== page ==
I went with Coen over Capra -- The battle for me was Cassavetes vs. Chaplin. I love sentimental directors. Husbands and Love Streams finally beat out The Gold Rush and The Great Dictator . Besides, how many Chaplin films was Timothy Carey in? And my wife is Greek and admires and respects my admiration and respect for Cassavetes -- but she hates watching any of his movies because they're too real, and she's right. He and Fuller may be the most "real" directors; every nerve is left exposed.

 

I'm not ready for Cassavetes yet, and I say this as someone who would be very open to his independent filmmaking. I've yet to watch a single Chaplin film yet, either. Yes, I am this new to classic film. I haven't been lying, Father. Monsieur Verdoux is a film I'm interested in seeing.

 

I agree with you about Fuller and his authenticity. He's a "guts" director.

 

*The only Dreyer film I have seen the entire way is Vampyr , which I love.* -- I love Vampyr , too, but it's #4 on my Dreyer hit parade. Gertrud , Michael and The Parson's Widow are great, but I prefer Vampyr. #3: Day of Wrath , which many critics seemed to sluff off, but I think it is thematically the most provocative and ambiguous of his films. #2 is Ordet and #1 is The Passion of Joan of Arc , both of which are sometimes too beautiful and too emotionally moving for me to discuss. The pain is exquisite and has redemptive power.

 

Day of Wrath, Ordet, and Gertrud are the films of Dreyer's I wish to see the most. I have the The Passion of Joan of Arc on tape but it's another film I need to be in the mood for. It's a tough one. Gertrud is the film I believe I'm going to like the most.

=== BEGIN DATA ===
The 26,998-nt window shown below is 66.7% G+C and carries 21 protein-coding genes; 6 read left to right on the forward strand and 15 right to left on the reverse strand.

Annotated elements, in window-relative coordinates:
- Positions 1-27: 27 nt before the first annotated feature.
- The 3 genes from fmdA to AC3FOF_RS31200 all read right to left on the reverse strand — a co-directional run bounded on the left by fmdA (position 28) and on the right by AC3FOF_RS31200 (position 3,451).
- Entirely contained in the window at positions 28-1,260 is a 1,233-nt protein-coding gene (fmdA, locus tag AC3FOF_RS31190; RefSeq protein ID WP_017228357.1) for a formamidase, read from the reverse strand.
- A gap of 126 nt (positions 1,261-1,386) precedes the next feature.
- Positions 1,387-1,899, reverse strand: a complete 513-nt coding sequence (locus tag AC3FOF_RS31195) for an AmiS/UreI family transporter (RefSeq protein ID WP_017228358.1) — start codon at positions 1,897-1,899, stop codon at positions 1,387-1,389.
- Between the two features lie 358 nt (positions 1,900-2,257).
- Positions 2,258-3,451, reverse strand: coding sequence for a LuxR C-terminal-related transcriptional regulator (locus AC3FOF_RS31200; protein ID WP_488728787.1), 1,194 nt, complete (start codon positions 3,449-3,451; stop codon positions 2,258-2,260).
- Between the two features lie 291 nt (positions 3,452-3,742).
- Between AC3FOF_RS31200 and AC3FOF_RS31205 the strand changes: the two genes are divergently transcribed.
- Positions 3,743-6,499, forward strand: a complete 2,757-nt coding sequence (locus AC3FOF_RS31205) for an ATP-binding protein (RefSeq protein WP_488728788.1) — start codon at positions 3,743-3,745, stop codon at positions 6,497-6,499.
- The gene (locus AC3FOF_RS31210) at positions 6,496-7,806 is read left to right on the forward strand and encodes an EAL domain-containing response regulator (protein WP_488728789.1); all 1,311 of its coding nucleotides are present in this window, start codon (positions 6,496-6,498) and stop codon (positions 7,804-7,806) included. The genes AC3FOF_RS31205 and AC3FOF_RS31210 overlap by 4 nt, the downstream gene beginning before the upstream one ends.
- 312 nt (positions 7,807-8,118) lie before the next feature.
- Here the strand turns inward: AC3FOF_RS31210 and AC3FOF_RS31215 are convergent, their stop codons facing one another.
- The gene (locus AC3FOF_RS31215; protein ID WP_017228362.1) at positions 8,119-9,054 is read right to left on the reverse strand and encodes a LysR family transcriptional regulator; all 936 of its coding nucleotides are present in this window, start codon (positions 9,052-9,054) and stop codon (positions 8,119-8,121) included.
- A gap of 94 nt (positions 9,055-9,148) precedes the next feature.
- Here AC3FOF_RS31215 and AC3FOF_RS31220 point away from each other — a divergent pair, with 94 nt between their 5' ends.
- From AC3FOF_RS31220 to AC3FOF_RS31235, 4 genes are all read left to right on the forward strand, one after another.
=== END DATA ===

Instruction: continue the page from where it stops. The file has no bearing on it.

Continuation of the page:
It's difficult to imagine why antipathy initially greeted what proved to be Carl Theodor Dreyer's last film. Granted, Gertrud did not have the ambitious scope of Ordet or the intensity of either Vredens Dag (Day of Wrath) or La Passion de Jeanne d'Arc. Perhaps by 1964 Dreyer's style was considered stodgy, as it involved long takes in which he prefers his camera to follow his characters, or, in conversation, to pan back and forth between them, always keeping a respectful distance (the film reportedly has only 89 shots). In retrospect, it is possible to see Gertrud Kanning as yet another troubled soul in the Dreyer universe. The three loves in her life -- her husband Gustav, her former lover Gabriel, and her current lover Erland -- all fail to satisfy her simple requirement for ongoing and unselfish affection. In the film's key scene, shown in flashback, Gertrud discovers a note written on scrap paper on Gabriel's desk -- "A woman's love and a man's work are mortal enemies" -- that she comes to understand will always be a barrier against her ever finding happiness with a man. In the title role, Nina Pens Rode offers an exquisite portrait of a woman in emotional distress but also beginning to understand the power she has to control her own emotional destiny, even if it requires living it out in solitude.